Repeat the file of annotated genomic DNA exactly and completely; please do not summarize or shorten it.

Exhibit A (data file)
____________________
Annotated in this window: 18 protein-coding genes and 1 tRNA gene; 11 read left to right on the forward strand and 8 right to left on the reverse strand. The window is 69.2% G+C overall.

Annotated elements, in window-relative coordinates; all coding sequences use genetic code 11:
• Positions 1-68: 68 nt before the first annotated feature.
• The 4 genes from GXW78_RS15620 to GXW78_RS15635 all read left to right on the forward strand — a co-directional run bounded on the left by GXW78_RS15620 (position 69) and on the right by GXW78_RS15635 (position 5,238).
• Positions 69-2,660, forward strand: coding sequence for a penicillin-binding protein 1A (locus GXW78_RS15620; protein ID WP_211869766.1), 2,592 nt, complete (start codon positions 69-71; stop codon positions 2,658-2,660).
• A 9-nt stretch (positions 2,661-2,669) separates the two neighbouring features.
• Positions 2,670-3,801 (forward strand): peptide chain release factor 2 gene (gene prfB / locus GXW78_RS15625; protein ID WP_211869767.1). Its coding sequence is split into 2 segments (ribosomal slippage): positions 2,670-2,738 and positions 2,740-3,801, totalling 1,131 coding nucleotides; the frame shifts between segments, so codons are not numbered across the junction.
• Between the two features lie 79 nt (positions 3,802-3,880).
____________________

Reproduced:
Annotated in this window: 18 protein-coding genes and 1 tRNA gene; 11 read left to right on the forward strand and 8 right to left on the reverse strand. The window is 69.2% G+C overall.

Annotated elements, in window-relative coordinates; all coding sequences use genetic code 11:
• Positions 1-68: 68 nt before the first annotated feature.
• The 4 genes from GXW78_RS15620 to GXW78_RS15635 all read left to right on the forward strand — a co-directional run bounded on the left by GXW78_RS15620 (position 69) and on the right by GXW78_RS15635 (position 5,238).
• Positions 69-2,660, forward strand: coding sequence for a penicillin-binding protein 1A (locus GXW78_RS15620; protein ID WP_211869766.1), 2,592 nt, complete (start codon positions 69-71; stop codon positions 2,658-2,660).
• A 9-nt stretch (positions 2,661-2,669) separates the two neighbouring features.
• Positions 2,670-3,801 (forward strand): peptide chain release factor 2 gene (gene prfB / locus GXW78_RS15625; protein ID WP_211869767.1). Its coding sequence is split into 2 segments (ribosomal slippage): positions 2,670-2,738 and positions 2,740-3,801, totalling 1,131 coding nucleotides; the frame shifts between segments, so codons are not numbered across the junction.
• Between the two features lie 79 nt (positions 3,802-3,880).